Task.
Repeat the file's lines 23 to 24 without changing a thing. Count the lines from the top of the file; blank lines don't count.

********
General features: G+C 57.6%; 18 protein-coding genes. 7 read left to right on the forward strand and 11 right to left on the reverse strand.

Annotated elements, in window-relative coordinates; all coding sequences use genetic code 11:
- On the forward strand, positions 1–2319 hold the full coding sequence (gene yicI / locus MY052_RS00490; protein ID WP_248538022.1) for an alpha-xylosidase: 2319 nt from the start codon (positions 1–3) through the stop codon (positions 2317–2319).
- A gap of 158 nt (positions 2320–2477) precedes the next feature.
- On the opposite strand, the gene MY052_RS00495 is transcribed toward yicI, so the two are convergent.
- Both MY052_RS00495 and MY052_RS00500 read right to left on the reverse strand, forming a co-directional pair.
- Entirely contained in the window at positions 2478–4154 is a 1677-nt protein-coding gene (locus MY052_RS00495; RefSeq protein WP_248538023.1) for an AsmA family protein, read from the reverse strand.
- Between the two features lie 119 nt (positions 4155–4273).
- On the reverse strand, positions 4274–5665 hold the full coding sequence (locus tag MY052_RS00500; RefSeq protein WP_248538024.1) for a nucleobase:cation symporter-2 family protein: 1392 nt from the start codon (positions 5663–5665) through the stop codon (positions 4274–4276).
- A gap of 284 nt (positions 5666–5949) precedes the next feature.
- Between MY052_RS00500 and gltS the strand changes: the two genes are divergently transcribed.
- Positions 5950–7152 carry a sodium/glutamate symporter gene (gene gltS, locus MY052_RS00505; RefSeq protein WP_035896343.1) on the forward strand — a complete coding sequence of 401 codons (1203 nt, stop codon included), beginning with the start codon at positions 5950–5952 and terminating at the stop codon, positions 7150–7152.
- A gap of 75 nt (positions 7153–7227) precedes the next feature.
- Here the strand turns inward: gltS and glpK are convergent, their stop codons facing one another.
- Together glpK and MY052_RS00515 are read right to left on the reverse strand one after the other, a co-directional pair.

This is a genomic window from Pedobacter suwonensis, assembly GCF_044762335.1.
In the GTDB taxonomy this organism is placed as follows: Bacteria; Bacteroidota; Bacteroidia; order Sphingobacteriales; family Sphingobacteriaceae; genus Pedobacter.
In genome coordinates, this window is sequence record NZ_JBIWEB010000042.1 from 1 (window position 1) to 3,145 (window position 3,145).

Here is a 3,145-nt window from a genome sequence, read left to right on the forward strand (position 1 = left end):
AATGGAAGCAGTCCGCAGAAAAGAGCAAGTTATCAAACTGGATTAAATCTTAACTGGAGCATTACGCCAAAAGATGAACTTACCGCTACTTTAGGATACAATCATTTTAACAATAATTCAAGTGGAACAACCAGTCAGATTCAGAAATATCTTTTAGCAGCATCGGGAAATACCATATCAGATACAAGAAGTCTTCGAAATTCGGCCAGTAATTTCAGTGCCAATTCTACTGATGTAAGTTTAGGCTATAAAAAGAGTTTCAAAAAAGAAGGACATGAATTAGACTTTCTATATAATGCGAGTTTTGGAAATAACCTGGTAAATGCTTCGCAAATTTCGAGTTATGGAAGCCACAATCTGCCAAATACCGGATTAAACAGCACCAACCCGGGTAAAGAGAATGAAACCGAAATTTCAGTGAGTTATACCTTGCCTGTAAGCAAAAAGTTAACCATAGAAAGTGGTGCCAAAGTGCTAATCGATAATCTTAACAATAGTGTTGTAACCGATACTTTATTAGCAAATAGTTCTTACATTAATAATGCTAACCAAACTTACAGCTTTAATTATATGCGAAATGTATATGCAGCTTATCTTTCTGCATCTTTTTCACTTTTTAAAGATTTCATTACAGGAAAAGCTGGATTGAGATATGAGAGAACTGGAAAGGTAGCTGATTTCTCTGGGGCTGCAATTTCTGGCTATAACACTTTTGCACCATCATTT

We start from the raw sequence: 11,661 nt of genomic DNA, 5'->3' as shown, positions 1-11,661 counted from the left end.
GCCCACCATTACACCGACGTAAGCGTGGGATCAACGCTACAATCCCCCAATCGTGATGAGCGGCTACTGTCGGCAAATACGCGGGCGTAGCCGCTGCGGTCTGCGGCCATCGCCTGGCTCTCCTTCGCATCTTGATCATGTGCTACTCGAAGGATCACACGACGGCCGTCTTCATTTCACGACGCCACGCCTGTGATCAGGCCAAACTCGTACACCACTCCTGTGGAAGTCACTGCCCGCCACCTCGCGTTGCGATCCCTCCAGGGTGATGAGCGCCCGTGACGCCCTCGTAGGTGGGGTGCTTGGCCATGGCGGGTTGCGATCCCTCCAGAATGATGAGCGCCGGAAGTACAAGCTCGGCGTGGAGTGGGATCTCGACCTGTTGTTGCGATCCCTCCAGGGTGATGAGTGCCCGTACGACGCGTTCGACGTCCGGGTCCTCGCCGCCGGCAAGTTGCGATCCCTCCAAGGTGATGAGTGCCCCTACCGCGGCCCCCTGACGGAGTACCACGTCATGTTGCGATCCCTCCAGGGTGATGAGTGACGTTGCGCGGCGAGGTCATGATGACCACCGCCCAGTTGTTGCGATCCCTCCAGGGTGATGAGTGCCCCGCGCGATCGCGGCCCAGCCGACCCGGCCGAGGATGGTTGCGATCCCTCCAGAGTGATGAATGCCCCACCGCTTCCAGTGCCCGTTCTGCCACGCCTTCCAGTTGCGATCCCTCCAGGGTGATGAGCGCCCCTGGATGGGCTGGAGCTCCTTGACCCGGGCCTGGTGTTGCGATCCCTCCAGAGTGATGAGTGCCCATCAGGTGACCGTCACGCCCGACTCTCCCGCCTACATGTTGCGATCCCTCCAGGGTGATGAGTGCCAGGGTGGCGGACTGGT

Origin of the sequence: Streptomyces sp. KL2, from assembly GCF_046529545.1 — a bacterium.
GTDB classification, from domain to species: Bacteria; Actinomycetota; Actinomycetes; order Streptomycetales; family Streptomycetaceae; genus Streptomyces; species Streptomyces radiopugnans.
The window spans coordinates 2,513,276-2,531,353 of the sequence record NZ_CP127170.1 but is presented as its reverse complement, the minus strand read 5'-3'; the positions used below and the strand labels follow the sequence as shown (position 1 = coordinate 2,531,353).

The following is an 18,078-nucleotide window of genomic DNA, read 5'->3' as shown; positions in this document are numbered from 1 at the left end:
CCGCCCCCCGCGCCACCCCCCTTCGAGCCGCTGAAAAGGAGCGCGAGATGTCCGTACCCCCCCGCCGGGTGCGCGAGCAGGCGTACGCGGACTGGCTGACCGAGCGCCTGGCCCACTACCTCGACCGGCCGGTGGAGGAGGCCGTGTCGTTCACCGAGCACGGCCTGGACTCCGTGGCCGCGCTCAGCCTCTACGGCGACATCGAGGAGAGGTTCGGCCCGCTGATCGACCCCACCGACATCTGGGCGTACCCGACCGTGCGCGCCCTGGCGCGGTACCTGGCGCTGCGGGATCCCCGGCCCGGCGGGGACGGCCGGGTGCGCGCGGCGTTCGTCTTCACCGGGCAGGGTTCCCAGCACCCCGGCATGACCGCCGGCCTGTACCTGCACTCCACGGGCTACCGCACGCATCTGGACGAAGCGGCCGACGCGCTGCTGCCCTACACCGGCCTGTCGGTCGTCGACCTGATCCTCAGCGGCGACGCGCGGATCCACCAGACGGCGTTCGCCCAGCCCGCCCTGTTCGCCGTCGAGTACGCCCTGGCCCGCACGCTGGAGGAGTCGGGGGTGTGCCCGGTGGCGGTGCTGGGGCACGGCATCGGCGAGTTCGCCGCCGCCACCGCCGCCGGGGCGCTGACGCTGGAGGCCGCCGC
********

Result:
Origin of the sequence: Streptomyces sp. KL2, from assembly GCF_046529545.1 — a bacterium.
GTDB classification, from domain to species: Bacteria; Actinomycetota; Actinomycetes; order Streptomycetales; family Streptomycetaceae; genus Streptomyces; species Streptomyces radiopugnans.